In an attempt to confuse anti-spam systems, miscreants will sometimes try to scramble the “Received” line chain. With this in mind, you should pay particular attention to the subsequent “Received Lines” following on from this most trusted one.

The key elements in Line C are:

  • Connecting IP: (#1)
  • rDNS of connecting IP: mta-out.someisp.example (#2)
  • HELO string: mta-out.someisp.example (#3)

Explanation: the sending mail server “mta-out.someisp.example” (#3) makes a connection to the recipient’s mail server “mx.email.example”, announcing itself via HELO with the IP “″ (#1) and the  rDNS of “mta-out.someisp.example” (#2). This is the final connection – if it is accepted (and in this case it was), then the email addressed to <[email protected]> is delivered.

Received Chain B:

This is where “smtp.someisp.example” acknowledges receipt of the email for the destination email address <[email protected]>.

Explanation: the mail server “smtp.someisp.example” connects to the outbound (Postfix) mail server “mta-out.someisp.example” for that ISP, telling the outbound that it has mail to be sent to <[email protected]>.

Received Chain A – the original transaction 

This line represents the original email transaction that generated the email. Since this is the initial transaction, the pertinent detail here is the connecting IP.

The key elements in Line A are:

  • Originating local machine : []
  • rDNS of connecting IP: unknown
  • Connecting IP: – (#5)

Explanation: the originating local machine, “″, makes an outgoing connection to “smtp.someisp.example” and announces itself as “″. Upon connection, the server “smtp.someisp.example” tries to look up the rDNS of the connecting IP, “″ (#5), and fails, returning in an “unknown” result.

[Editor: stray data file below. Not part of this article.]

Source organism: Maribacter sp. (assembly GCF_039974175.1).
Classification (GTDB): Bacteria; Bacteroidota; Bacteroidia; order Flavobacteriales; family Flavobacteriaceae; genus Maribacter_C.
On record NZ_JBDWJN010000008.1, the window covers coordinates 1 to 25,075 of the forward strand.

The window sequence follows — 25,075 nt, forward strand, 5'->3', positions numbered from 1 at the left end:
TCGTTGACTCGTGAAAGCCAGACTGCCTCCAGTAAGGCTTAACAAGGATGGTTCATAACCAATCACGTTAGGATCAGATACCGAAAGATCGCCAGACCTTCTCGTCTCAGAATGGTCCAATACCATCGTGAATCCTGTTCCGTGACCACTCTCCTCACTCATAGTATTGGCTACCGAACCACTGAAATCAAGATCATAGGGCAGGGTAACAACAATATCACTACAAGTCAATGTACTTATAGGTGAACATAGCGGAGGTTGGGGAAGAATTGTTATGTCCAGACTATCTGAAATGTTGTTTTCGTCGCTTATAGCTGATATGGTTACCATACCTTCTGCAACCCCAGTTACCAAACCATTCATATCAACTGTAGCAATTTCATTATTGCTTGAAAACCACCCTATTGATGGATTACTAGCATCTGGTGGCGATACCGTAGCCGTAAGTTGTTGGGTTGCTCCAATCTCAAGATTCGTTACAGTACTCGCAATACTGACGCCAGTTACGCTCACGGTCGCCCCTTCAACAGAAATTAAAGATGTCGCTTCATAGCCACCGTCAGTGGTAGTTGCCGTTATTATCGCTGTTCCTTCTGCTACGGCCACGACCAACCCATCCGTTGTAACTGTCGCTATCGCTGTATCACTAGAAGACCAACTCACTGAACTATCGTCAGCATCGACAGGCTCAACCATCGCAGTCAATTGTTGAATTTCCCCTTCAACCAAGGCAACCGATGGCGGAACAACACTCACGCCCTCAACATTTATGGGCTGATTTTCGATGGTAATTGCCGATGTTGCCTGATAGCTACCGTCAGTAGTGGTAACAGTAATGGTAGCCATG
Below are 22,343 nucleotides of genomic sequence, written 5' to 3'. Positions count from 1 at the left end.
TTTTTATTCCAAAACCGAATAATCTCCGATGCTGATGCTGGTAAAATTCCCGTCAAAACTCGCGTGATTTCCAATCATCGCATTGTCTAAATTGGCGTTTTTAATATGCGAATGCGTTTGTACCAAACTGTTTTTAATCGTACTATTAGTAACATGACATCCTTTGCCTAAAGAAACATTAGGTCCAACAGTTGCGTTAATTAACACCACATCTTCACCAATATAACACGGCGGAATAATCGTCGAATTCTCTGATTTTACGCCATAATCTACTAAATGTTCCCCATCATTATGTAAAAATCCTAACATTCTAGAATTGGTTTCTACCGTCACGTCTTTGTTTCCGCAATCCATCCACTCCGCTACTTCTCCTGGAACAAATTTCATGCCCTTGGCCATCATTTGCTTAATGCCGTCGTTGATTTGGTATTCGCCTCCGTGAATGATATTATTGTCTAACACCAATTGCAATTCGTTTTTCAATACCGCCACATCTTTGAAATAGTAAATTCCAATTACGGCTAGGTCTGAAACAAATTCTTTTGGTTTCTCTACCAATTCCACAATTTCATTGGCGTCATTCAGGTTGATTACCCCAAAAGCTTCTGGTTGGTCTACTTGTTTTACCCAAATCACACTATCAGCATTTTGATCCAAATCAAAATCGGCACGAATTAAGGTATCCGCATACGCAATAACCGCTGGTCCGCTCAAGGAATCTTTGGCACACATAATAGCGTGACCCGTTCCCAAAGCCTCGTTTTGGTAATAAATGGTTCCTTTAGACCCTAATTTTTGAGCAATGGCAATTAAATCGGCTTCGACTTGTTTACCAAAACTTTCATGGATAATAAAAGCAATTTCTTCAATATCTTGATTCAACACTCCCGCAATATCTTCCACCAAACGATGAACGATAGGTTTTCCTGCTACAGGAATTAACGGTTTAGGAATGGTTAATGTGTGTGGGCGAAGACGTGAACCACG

More email source code elements

Return-Path (#4)

The “Return-Path” is also known as the “Envelope-From” or “Mail-From.” This is the “actual” email address that sent the email.

In terms of old-fashioned snail-mail, the “Return-Path” is similar to a local postal services stamp, i.e., it is an accurate indicator of the letter’s origin. However, when you’re reading the actual contents of the letter, you can’t see the postal services stamp on the envelope.

In the case of email, you can’t see the sender’s real email address in the visual rendering of an email, as illustrated in figure 1.

Reply-To address (#6)

Upon clicking “Reply” to an email, this field serves to instruct your email client software regarding what email address to insert in the “To” field. Usually, with legitimate emails, the “Reply-to” and “From” in the original email will be the same.

Our email example shows that the apparent sender is “[email protected],” but if you were to reply to this email, the address would populate as “[email protected]”… and the bad actors are hoping you won’t notice that.

Sender-Address (From) (#7)

This is also commonly referred to as the “Friendly From.” The sender-address is comparable to the signature of the person who signs a letter you’ve received through the post, i.e., they can sign it from anyone.